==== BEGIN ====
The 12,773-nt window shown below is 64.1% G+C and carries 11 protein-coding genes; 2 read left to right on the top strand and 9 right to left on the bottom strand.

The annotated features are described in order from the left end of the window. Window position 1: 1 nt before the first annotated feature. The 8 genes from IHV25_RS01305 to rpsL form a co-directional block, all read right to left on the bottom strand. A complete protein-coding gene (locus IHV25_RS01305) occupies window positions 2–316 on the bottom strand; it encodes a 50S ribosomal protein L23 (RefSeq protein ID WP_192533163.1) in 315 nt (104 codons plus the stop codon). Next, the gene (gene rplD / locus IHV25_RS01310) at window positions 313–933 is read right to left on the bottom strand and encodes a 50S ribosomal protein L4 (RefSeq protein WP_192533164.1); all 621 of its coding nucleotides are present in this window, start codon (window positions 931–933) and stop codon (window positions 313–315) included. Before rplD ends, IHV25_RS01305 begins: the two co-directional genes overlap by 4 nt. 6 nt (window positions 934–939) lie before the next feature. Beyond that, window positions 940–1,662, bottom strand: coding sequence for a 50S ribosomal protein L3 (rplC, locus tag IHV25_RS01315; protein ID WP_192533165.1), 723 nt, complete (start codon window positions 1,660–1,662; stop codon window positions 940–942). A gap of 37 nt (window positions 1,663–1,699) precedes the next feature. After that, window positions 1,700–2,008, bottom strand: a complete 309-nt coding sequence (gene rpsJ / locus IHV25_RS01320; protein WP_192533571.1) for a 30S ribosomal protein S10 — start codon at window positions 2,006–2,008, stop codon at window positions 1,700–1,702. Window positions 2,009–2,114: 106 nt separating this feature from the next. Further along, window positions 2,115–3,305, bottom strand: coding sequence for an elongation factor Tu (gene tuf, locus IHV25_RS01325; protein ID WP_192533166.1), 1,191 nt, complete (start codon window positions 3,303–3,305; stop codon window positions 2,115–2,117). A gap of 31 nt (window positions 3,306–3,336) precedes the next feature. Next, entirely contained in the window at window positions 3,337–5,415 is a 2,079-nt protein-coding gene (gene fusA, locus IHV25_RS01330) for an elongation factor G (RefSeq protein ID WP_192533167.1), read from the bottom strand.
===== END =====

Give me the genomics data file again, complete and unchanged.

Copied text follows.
The 12,773-nt window shown below is 64.1% G+C and carries 11 protein-coding genes; 2 read left to right on the top strand and 9 right to left on the bottom strand.

The annotated features are described in order from the left end of the window. Window position 1: 1 nt before the first annotated feature. The 8 genes from IHV25_RS01305 to rpsL form a co-directional block, all read right to left on the bottom strand. A complete protein-coding gene (locus IHV25_RS01305) occupies window positions 2–316 on the bottom strand; it encodes a 50S ribosomal protein L23 (RefSeq protein ID WP_192533163.1) in 315 nt (104 codons plus the stop codon). Next, the gene (gene rplD / locus IHV25_RS01310) at window positions 313–933 is read right to left on the bottom strand and encodes a 50S ribosomal protein L4 (RefSeq protein WP_192533164.1); all 621 of its coding nucleotides are present in this window, start codon (window positions 931–933) and stop codon (window positions 313–315) included. Before rplD ends, IHV25_RS01305 begins: the two co-directional genes overlap by 4 nt. 6 nt (window positions 934–939) lie before the next feature. Beyond that, window positions 940–1,662, bottom strand: coding sequence for a 50S ribosomal protein L3 (rplC, locus tag IHV25_RS01315; protein ID WP_192533165.1), 723 nt, complete (start codon window positions 1,660–1,662; stop codon window positions 940–942). A gap of 37 nt (window positions 1,663–1,699) precedes the next feature. After that, window positions 1,700–2,008, bottom strand: a complete 309-nt coding sequence (gene rpsJ / locus IHV25_RS01320; protein WP_192533571.1) for a 30S ribosomal protein S10 — start codon at window positions 2,006–2,008, stop codon at window positions 1,700–1,702. Window positions 2,009–2,114: 106 nt separating this feature from the next. Further along, window positions 2,115–3,305, bottom strand: coding sequence for an elongation factor Tu (gene tuf, locus IHV25_RS01325; protein ID WP_192533166.1), 1,191 nt, complete (start codon window positions 3,303–3,305; stop codon window positions 2,115–2,117). A gap of 31 nt (window positions 3,306–3,336) precedes the next feature. Next, entirely contained in the window at window positions 3,337–5,415 is a 2,079-nt protein-coding gene (gene fusA, locus IHV25_RS01330) for an elongation factor G (RefSeq protein ID WP_192533167.1), read from the bottom strand.